Metro moves one step closer to choosing Union Station master planners
Gruen Associates and project partner Grimshaw Architects are the front-runners for Metro's contract to develop a master plan for Union Station.
DOWNTOWN LOS ANGELES — Metro moved one step closer today to choosing an architecture team that will design what the iconic Union Station will look like by 2050. The design team will focus on improving the station's chances at becoming the center of regional transportation for Los Angeles.
The master plan will create better access for pedestrians and cyclists, aim to make surrounding communities safer and improve the historic terminal and adjacent properties overall, according to a Metro document.
At Metro headquarters this afternoon, committee members recommended that Gruen Associates and project partner Grimshaw Architects be awarded a contract that isn't to exceed $4.15 million, according to The Source. The firms make up one of six architectural teams chosen by Metro in December 2011 to submit their ideas for what Union Station might look like in a few decades.
The next step is to get approval from the entire Metro Board of Directors on June 28, said Metro spokeswoman Gayle Anderson. There they will authorize the contract and begin the master planning process.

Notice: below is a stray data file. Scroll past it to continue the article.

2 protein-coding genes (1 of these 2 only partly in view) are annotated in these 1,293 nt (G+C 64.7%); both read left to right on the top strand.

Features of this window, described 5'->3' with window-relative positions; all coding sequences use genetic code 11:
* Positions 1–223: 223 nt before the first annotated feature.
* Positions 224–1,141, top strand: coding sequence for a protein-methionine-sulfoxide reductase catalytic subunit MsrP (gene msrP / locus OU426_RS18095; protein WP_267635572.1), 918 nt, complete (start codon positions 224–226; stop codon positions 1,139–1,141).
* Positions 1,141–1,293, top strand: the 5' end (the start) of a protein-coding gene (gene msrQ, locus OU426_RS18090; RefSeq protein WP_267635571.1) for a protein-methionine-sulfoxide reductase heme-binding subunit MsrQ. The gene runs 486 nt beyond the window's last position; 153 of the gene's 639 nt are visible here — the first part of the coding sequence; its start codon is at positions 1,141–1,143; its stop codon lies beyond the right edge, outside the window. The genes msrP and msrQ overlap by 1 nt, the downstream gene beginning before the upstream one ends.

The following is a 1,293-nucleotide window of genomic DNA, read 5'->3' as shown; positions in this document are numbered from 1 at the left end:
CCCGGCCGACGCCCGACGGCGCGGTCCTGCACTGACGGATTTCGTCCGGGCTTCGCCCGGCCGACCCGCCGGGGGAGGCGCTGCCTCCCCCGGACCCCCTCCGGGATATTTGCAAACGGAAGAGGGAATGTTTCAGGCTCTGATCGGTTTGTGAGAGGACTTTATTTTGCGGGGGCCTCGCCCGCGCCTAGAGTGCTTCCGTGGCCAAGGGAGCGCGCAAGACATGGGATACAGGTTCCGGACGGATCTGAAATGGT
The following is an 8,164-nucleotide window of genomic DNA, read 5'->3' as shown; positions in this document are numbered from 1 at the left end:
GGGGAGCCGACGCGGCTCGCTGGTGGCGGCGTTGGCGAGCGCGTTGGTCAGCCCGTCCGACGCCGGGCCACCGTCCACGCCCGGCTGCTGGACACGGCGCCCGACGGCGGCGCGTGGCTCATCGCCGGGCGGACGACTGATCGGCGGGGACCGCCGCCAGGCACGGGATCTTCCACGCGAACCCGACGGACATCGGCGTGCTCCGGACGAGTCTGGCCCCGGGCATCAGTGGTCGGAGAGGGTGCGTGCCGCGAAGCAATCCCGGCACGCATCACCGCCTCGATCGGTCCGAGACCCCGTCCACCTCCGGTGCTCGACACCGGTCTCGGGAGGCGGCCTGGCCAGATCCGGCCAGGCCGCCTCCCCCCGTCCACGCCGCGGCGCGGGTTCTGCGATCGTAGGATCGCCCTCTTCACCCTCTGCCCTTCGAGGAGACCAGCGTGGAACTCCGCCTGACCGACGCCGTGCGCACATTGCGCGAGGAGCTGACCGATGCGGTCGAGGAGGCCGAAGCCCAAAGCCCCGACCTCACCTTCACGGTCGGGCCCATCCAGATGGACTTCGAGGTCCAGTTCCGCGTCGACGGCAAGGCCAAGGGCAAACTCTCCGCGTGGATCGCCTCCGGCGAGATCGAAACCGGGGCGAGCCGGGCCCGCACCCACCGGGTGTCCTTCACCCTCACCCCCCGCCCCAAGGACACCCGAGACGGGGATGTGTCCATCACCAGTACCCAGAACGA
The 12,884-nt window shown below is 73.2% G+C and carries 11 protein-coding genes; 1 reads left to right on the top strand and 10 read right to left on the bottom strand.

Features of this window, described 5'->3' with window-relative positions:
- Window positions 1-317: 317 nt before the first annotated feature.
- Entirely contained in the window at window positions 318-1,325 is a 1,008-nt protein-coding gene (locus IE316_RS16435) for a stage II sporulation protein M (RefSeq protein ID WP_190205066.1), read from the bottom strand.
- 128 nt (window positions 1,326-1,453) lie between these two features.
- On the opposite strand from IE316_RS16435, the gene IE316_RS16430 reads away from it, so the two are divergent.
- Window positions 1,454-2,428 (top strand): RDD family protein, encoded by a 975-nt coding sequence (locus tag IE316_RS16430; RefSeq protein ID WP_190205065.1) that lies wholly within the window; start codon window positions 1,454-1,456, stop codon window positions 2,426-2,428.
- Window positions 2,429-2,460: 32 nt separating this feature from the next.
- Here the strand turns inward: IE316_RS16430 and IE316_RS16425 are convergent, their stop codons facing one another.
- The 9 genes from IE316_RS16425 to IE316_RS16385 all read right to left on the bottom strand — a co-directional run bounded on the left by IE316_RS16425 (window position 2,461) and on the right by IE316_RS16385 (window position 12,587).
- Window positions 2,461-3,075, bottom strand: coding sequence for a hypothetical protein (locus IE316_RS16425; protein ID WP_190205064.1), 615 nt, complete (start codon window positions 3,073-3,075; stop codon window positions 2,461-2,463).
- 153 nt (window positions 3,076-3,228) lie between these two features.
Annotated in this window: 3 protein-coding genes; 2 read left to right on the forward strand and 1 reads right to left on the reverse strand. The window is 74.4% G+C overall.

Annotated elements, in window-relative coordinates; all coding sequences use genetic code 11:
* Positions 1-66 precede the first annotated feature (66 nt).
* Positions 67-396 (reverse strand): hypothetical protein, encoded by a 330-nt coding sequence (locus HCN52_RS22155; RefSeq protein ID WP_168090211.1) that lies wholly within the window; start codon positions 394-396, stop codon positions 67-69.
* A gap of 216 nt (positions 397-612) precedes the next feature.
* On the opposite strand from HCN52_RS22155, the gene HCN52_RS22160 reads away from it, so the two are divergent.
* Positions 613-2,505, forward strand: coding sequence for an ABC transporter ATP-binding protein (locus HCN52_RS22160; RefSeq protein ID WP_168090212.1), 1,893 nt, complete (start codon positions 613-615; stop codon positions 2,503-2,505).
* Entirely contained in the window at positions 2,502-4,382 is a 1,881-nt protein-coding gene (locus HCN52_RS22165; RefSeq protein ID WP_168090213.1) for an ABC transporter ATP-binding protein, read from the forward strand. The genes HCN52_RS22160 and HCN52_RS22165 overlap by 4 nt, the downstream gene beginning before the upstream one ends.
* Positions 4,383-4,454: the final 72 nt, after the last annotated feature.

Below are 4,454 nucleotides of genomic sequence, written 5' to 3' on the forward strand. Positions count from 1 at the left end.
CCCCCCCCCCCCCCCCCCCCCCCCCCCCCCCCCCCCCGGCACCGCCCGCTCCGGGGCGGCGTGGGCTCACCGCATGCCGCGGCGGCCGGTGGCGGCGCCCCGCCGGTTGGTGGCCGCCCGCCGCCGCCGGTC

Anderson said the selection process, which began last year with 22 responses to requests for interest and qualifications, has been "very, very competitive."
"They're quite highly qualified, all of them," she said.
If the board for some reason decides not to go with Gruen, the next most-qualified firm will have a chance to negotiate for the contract. Metro also said they have the option of moving forward without a master plan, but acknowledged it wouldn't be a wise move.
"Absent a master plan, near and longer term land use decisions would be made without the knowledge of the impact such decisions will have on future uses of the property," according to a Metro document.
Union Station and 40-acres of land surrounding it were acquired by Metro in a $75-million deal in April 2011.